Congratulations to Dr. Orlanda Harvey and Dr. Louise Oliver on the publication of their latest article ‘The use of poetry in form of haikus as a tool for critical reflection’ [1].  This latest academic publication has been published in Social Work Education The International Journal.  This interesting article focuses on critical reflection is an integral part of social work education and practice, yet it is widely understood to be hard to learn, teach, and assess. The authors introduced the use of poetry in the form of haikus to three different qualifying social work student groups to trial a creative way of getting students to engage in critical reflection. Ninety-six students took part in the reflection activity and 23 of the students agreed to take part in the research element, which used a mixed-methods approach to explore the value of haikus in critical reflection. Following the thematic network analysis process, we identified one global theme: that haikus were a useful tool for developing critical reflection. There were three organizing themes identified: the need to create a safe learning environment to support engagement; that taking part provoked reactions; and the activity held important elements that aided the development of critical reflection.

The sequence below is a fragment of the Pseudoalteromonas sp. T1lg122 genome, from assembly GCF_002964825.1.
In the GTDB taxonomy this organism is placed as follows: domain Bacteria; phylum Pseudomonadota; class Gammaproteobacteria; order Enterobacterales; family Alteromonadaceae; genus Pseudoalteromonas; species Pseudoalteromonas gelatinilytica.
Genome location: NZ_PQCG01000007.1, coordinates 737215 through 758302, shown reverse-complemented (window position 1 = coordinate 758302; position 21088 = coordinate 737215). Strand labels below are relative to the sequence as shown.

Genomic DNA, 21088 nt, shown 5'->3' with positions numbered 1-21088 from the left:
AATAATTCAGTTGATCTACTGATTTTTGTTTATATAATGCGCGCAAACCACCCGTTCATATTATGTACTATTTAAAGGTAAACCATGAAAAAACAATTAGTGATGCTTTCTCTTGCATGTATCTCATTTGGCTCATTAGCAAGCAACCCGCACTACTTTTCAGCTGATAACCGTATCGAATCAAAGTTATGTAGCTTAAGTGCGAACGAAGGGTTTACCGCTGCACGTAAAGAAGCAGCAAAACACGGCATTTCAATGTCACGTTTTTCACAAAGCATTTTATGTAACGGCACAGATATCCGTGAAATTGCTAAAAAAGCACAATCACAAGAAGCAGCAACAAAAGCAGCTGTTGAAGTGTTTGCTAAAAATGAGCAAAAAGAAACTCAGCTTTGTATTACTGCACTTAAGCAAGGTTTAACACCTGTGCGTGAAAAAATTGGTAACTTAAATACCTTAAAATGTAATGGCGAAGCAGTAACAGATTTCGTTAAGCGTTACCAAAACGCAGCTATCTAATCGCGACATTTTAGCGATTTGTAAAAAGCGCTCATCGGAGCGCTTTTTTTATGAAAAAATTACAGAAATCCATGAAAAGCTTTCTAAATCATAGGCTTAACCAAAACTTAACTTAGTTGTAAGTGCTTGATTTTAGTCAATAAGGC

Well done !

Prof. Edwin van Teijlingen

Faculty of Health & Social Sciences

Paper with 160,000 reads

Occasionally we have the pleasure to announce that one of our papers has been read 300 times or 2,000 times or has been cited 40 times.  However, some papers are in a different category.  Today ResearchGate informed us  that our 2002 paper ‘The Importance of Pilot Studies’ [1] has been read 160,000 times.  This paper was written over two decades ago and submitted to the Nursing Standard when we were both still at the University of Aberdeen in Scotland.

 

Profs. Vanora Hundley & Edwin van Teijlingen

Centre for Midwifery & Women’s Health (CMWH)

 

Reference:

  1. van Teijlingen, E, Hundley, V (2002) The Importance of Pilot Studies, Nursing Standard, 16(40):33-6

Studying for M.Res. in CMWH

Now accepting research students in the Centre for Midwifery & Women’s Health (CMWH)

A Master’s by Research (M.Res.) is a great introduction to the research process, enabling the student to explore a specific area under the supervision of experienced researchers. It contains little or no formal taught component. This type of study gives you the chance to explore a research topic over a shorter time than a more in-depth Ph.D.  M.Res. students can undertake a one year full-time or two years part-time Master’s degree.  For more details see here.

CMWH is currently accepting MRes (and PhD) applications in the following areas:

Early / latent phase labour (Prof. Vanora Hundley)

Infant feeding (Asso. Prof. Catherine Angell)